Like kind, cardiganed nannies, libraries appear in every chapter of my life: The rustic, one-room library of my childhood; the school libraries that provided safe haven in every institutional box I passed through; the libraries that propped up my parenting experiment and provided distraction and brain food when I was starving. I can breathe in libraries, even when I struggle to in the real world. The bustling, demanding, and unpredictable landscape outside presents a constant challenge to me, but the noise and mess inside books is somehow manageable and nourishing. There’s no magic like a book, to calm me down, fill me up, and give me strength. And there’s nothing like a library — so many free books! — to convince me that, despite all evidence, all is right with the world. Or will be, if I can just read all the books!
Two libraries elbow themselves to the front of my memory. The first was a small, nondescript building in a small, boring town. I walked two miles nearly every day to this library, pushing my firstborn in his stroller. It was our outing, and we made the most of it. An hour or two in the children’s section, surrounded by picture books and kind people, gave me hope for humanity, hope for my son’s future world. On the way home, the heavy bags hanging from the stroller provided books for us both, ballast against the storms. It was in this library, a few years later, that I would hide and weep and write furiously as the wreckage of my marriage threatened to overwhelm me. Those stacks, that space, gave me safety and structure, and encouraged me to fill pages with my fears, and my hopes. It helped me find my future.
My most cherished library memory came earlier, however, when I was in college. I majored in Art History at an enormous state university, and was voracious in my appetite for knowledge about the way humans express themselves. The art that called to me was old and representative, because the pictures were stories. What did the canvasses say about the people who made them, the people in them, and the people who saw them? I was searching, it seems, for the book in every picture. I was looking for the stories. I was hoping to learn how to be in the world and those old pictures gave me clues.
I remember my stunned disbelief upon discovering that, in addition to a main library with over a million volumes, my university also had an art library. An art library! I had never even heard of such a thing. I know now that it’s common, but I was young and unworldly — a product of that tiny hometown library, the size of the room in my current house that we now call “the library.” The massive campus collection was already enough to overflow my capacity for wonder, but an ART LIBRARY? It was the largest trove of picture books I’d ever seen! And backstory for days. Here were more than 100,000 volumes covering art history, archaeology, decorative arts, studio arts, photography and graphic design. There were several floors and high, long rows of full shelves, perfect for hiding and drowning in bookish glee — just like any other library, but with art! Old folios and print monographs, journals and bios and technical treatises. I was astonished and, like a kid with free access to all the candy in a very large candy store, I went all the time. All the time. Between classes, after classes, while waiting for classes. On days without classes, I’d wander and peruse. I did my work for non-art classes in the art library. I distracted myself from academic stress there and would’ve eaten my meals there if they let me. I probably tried.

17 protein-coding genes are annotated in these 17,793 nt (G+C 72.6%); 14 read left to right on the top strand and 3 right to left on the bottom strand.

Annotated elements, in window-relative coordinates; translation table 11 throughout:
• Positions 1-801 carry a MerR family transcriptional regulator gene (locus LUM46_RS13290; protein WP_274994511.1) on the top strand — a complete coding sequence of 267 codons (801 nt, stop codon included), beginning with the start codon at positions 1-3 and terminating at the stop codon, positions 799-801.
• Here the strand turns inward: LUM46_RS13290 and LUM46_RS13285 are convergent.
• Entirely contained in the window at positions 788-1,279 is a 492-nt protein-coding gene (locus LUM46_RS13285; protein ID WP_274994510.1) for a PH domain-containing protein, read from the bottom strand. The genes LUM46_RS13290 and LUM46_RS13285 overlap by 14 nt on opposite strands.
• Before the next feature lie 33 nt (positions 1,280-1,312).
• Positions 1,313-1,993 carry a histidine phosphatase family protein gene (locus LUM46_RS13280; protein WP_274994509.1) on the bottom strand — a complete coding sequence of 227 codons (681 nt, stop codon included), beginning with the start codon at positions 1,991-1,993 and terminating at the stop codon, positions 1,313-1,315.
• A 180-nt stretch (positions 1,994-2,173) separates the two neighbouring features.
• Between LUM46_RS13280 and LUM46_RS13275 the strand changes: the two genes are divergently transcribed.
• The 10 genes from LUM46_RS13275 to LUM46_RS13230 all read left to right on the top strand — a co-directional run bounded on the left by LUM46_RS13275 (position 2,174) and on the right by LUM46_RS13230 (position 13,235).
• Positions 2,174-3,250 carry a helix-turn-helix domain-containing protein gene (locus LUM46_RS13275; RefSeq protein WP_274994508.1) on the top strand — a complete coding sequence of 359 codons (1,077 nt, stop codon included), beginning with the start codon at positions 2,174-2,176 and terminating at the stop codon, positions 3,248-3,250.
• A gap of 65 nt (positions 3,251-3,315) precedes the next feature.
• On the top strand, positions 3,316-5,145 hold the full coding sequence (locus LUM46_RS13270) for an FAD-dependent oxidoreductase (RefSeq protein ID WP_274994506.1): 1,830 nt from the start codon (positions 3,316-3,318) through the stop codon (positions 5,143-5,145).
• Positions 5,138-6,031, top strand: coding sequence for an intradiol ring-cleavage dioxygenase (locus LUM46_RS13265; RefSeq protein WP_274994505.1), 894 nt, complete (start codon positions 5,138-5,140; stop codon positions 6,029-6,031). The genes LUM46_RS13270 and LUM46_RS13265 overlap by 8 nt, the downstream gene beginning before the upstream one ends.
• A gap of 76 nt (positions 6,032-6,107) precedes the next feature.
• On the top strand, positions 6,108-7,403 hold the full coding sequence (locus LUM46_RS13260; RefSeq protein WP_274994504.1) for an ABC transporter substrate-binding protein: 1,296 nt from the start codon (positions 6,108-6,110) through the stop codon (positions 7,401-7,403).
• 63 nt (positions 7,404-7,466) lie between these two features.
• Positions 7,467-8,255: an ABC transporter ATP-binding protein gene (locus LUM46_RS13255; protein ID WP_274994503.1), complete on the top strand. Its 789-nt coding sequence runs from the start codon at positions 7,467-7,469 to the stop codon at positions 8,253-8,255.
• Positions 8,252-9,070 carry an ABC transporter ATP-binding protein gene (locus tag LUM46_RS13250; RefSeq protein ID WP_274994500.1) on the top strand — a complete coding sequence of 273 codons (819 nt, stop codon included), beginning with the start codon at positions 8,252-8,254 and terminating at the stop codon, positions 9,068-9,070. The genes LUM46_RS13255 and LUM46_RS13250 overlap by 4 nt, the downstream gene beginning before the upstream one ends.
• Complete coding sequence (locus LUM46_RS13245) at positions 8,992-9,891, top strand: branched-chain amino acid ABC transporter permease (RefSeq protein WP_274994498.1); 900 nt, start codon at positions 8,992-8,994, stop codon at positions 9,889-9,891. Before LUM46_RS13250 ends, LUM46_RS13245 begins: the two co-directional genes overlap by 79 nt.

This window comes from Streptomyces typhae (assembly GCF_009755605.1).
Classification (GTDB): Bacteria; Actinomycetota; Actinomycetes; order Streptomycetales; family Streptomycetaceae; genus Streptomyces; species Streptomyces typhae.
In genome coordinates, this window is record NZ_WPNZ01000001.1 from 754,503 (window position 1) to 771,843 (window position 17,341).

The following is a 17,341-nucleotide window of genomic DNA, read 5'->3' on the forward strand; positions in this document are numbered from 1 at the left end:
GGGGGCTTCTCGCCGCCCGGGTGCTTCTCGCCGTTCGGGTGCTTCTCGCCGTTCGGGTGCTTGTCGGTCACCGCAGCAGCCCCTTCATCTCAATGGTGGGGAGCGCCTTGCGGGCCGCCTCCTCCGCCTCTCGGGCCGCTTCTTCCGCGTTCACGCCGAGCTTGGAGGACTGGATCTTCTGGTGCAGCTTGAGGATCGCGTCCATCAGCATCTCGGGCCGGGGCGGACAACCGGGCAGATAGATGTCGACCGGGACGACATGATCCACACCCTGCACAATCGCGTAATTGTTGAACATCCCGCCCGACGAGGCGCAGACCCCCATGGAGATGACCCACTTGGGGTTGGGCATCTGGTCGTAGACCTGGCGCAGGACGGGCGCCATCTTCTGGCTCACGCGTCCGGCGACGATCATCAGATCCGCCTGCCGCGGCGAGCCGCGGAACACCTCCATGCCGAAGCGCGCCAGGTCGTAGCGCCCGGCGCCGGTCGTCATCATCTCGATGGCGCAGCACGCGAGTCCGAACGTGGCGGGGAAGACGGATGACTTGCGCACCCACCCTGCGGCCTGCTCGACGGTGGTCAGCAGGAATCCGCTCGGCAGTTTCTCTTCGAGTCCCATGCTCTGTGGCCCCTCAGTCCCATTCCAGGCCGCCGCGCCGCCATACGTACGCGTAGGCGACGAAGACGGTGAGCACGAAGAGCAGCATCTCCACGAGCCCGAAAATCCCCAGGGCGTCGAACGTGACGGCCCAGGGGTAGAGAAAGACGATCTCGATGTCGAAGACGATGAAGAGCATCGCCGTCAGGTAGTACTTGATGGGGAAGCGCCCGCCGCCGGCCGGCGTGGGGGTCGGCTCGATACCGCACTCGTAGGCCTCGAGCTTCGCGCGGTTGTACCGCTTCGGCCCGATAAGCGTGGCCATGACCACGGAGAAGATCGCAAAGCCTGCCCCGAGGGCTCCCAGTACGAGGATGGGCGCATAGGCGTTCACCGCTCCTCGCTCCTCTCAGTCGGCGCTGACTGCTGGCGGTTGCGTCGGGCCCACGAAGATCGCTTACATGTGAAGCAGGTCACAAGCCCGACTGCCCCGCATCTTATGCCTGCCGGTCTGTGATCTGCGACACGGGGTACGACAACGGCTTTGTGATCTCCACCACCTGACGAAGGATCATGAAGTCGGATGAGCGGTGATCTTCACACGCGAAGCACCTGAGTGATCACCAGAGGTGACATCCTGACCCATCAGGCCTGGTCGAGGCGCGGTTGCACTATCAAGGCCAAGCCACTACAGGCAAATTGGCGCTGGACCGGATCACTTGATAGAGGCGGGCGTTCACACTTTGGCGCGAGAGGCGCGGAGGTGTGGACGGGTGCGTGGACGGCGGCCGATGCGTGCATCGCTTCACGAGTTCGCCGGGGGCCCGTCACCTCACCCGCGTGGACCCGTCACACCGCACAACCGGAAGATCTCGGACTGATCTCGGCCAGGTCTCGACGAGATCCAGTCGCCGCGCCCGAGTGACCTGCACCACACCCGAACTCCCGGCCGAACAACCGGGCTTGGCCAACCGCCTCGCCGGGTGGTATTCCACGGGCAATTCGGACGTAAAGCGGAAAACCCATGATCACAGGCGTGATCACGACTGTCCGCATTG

I marveled at the mind of Hieronymus Bosch and the light in Caravaggio (as well as his twisted mind). I drew inspiration from women like Judith Leyster (whose work was sometimes attributed to Frans Hals), Rachel Ruysch (who enjoyed greater fame in her lifetime than her compatriot Rembrandt), and Lavinia Fontana (whose husband was her assistant and managed her house and 11 children — in the 16th century). I was haunted by Goya’s war and Marat’s bath. I fell into cave paintings and medieval architecture and lush Renaissance frescos. I learned about color and miniatures and trompe l’oeil. Dali’s wife and Duchamp’s nude, Turner’s Slave Ship and the Elgin Marbles. Gods and guilds, theft and provenance, monsters and magic. Portraits, princes, politics, and Pop. The whole world, the whole of history, is found in art. And it was all in that library.
The art library helped me make it through school. It helped me through break-ups and make-ups, through writer’s block and exam anxiety. It stood as a serene, silent, almost holy space in the chaos of college and my angst-filled, growing-up self. It was crammed with the stories of the stories, the images of the past and the narratives of their time. Those were the days of the card catalog, and slowly sliding those long wooden drawers in that high hushed space is a sweet memory very specific to that library. Those drawers have given way to the welcome convenience of online access, but I would happily spend a lazy afternoon riffling through the Dewey Decimals, in that formative art library. I’m sure there’s an unfamiliar portrait or icon or goddess just waiting to whisper her secrets from the past.